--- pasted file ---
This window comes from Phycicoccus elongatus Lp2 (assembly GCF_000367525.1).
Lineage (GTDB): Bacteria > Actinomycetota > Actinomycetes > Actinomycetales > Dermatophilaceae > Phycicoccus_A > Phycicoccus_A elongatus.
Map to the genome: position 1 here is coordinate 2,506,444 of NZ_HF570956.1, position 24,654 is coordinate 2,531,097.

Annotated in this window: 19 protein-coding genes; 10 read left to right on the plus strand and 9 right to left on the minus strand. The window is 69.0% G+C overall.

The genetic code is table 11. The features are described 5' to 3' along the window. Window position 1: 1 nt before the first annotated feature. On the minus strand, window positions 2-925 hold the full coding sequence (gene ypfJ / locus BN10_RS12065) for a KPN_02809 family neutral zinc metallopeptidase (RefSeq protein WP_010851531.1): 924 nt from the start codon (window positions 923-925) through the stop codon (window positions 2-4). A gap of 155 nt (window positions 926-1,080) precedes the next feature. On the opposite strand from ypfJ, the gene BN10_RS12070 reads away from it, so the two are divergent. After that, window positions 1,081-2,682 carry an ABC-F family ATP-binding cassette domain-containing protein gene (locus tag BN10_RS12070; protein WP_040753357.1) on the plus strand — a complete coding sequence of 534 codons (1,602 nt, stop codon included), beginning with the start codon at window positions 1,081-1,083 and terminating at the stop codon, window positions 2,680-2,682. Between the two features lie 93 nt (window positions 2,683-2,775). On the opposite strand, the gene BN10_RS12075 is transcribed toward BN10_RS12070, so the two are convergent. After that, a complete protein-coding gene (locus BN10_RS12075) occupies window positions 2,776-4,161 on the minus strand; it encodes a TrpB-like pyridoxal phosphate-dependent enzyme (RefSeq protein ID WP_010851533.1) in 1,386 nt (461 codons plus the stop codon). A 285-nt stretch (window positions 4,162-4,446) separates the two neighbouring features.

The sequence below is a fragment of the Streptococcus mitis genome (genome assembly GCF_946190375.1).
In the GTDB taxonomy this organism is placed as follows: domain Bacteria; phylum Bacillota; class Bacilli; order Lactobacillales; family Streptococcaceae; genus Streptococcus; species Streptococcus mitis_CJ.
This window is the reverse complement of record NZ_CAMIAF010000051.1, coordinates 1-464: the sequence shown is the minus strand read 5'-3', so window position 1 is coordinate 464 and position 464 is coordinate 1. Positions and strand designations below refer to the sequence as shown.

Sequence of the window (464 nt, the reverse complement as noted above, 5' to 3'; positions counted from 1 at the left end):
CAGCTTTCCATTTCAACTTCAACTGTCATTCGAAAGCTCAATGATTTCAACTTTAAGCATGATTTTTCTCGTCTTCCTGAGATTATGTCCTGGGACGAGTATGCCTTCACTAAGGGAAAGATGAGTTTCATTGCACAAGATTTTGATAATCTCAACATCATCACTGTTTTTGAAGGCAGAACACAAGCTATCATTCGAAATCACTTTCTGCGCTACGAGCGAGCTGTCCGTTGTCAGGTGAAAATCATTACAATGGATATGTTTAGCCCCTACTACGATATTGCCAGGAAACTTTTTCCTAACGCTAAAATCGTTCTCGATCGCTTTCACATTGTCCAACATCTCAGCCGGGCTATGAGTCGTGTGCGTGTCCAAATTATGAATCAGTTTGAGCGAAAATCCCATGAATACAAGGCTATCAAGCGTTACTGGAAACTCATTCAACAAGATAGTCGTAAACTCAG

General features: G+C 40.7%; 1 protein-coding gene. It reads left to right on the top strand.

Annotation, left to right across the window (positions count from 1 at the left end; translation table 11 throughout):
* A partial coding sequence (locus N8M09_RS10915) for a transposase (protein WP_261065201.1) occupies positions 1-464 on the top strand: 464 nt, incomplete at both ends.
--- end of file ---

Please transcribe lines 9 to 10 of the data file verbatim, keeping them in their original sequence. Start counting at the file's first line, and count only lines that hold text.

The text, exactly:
Sequence of the window (464 nt, the reverse complement as noted above, 5' to 3'; positions counted from 1 at the left end):
CAGCTTTCCATTTCAACTTCAACTGTCATTCGAAAGCTCAATGATTTCAACTTTAAGCATGATTTTTCTCGTCTTCCTGAGATTATGTCCTGGGACGAGTATGCCTTCACTAAGGGAAAGATGAGTTTCATTGCACAAGATTTTGATAATCTCAACATCATCACTGTTTTTGAAGGCAGAACACAAGCTATCATTCGAAATCACTTTCTGCGCTACGAGCGAGCTGTCCGTTGTCAGGTGAAAATCATTACAATGGATATGTTTAGCCCCTACTACGATATTGCCAGGAAACTTTTTCCTAACGCTAAAATCGTTCTCGATCGCTTTCACATTGTCCAACATCTCAGCCGGGCTATGAGTCGTGTGCGTGTCCAAATTATGAATCAGTTTGAGCGAAAATCCCATGAATACAAGGCTATCAAGCGTTACTGGAAACTCATTCAACAAGATAGTCGTAAACTCAG